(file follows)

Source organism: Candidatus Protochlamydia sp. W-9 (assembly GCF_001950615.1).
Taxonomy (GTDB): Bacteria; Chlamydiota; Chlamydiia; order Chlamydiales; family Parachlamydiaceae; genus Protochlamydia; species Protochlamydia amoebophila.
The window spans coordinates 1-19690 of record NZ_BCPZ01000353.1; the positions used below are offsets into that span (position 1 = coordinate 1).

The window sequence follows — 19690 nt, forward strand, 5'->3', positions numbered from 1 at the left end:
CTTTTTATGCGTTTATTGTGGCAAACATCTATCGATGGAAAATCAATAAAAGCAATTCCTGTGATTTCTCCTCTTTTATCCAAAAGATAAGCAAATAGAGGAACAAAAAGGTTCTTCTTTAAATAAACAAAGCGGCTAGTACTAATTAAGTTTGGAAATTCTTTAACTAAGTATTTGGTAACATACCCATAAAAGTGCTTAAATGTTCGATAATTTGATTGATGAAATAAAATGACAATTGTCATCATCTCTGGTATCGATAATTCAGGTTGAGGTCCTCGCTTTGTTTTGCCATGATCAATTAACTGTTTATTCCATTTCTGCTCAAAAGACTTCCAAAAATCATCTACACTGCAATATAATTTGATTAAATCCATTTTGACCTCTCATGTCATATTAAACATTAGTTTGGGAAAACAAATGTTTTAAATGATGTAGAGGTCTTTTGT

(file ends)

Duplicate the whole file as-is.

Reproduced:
Source organism: Candidatus Protochlamydia sp. W-9 (assembly GCF_001950615.1).
Taxonomy (GTDB): Bacteria; Chlamydiota; Chlamydiia; order Chlamydiales; family Parachlamydiaceae; genus Protochlamydia; species Protochlamydia amoebophila.
The window spans coordinates 1-19690 of record NZ_BCPZ01000353.1; the positions used below are offsets into that span (position 1 = coordinate 1).

The window sequence follows — 19690 nt, forward strand, 5'->3', positions numbered from 1 at the left end:
CTTTTTATGCGTTTATTGTGGCAAACATCTATCGATGGAAAATCAATAAAAGCAATTCCTGTGATTTCTCCTCTTTTATCCAAAAGATAAGCAAATAGAGGAACAAAAAGGTTCTTCTTTAAATAAACAAAGCGGCTAGTACTAATTAAGTTTGGAAATTCTTTAACTAAGTATTTGGTAACATACCCATAAAAGTGCTTAAATGTTCGATAATTTGATTGATGAAATAAAATGACAATTGTCATCATCTCTGGTATCGATAATTCAGGTTGAGGTCCTCGCTTTGTTTTGCCATGATCAATTAACTGTTTATTCCATTTCTGCTCAAAAGACTTCCAAAAATCATCTACACTGCAATATAATTTGATTAAATCCATTTTGACCTCTCATGTCATATTAAACATTAGTTTGGGAAAACAAATGTTTTAAATGATGTAGAGGTCTTTTGT